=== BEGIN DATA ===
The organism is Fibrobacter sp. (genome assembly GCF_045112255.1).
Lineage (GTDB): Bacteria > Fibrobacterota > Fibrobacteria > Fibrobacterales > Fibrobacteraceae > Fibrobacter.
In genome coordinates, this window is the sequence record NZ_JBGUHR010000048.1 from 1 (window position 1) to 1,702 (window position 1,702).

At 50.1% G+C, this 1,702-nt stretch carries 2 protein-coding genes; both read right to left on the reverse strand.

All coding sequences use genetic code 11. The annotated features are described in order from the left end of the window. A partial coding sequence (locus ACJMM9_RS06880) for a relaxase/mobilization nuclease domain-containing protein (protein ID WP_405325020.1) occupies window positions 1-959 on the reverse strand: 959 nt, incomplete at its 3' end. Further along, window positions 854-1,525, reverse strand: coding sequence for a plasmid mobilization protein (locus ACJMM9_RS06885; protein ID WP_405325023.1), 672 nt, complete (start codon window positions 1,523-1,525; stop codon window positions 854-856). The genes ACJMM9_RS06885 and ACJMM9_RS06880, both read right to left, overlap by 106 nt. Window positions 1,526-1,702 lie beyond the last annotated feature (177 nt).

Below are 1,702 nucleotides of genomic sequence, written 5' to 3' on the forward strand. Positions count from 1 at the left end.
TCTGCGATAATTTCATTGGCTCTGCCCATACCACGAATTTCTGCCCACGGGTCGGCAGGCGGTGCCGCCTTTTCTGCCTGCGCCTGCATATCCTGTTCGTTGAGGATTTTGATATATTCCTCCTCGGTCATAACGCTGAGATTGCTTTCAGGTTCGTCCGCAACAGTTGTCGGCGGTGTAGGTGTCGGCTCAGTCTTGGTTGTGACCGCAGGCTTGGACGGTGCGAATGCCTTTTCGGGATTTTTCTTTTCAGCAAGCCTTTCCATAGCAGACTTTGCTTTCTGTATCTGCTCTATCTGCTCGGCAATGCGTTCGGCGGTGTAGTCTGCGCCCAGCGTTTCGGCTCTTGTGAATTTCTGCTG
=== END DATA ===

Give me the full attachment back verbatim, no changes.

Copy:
The organism is Fibrobacter sp. (genome assembly GCF_045112255.1).
Lineage (GTDB): Bacteria > Fibrobacterota > Fibrobacteria > Fibrobacterales > Fibrobacteraceae > Fibrobacter.
In genome coordinates, this window is the sequence record NZ_JBGUHR010000048.1 from 1 (window position 1) to 1,702 (window position 1,702).

At 50.1% G+C, this 1,702-nt stretch carries 2 protein-coding genes; both read right to left on the reverse strand.

All coding sequences use genetic code 11. The annotated features are described in order from the left end of the window. A partial coding sequence (locus ACJMM9_RS06880) for a relaxase/mobilization nuclease domain-containing protein (protein ID WP_405325020.1) occupies window positions 1-959 on the reverse strand: 959 nt, incomplete at its 3' end. Further along, window positions 854-1,525, reverse strand: coding sequence for a plasmid mobilization protein (locus ACJMM9_RS06885; protein ID WP_405325023.1), 672 nt, complete (start codon window positions 1,523-1,525; stop codon window positions 854-856). The genes ACJMM9_RS06885 and ACJMM9_RS06880, both read right to left, overlap by 106 nt. Window positions 1,526-1,702 lie beyond the last annotated feature (177 nt).

Below are 1,702 nucleotides of genomic sequence, written 5' to 3' on the forward strand. Positions count from 1 at the left end.
TCTGCGATAATTTCATTGGCTCTGCCCATACCACGAATTTCTGCCCACGGGTCGGCAGGCGGTGCCGCCTTTTCTGCCTGCGCCTGCATATCCTGTTCGTTGAGGATTTTGATATATTCCTCCTCGGTCATAACGCTGAGATTGCTTTCAGGTTCGTCCGCAACAGTTGTCGGCGGTGTAGGTGTCGGCTCAGTCTTGGTTGTGACCGCAGGCTTGGACGGTGCGAATGCCTTTTCGGGATTTTTCTTTTCAGCAAGCCTTTCCATAGCAGACTTTGCTTTCTGTATCTGCTCTATCTGCTCGGCAATGCGTTCGGCGGTGTAGTCTGCGCCCAGCGTTTCGGCTCTTGTGAATTTCTGCTG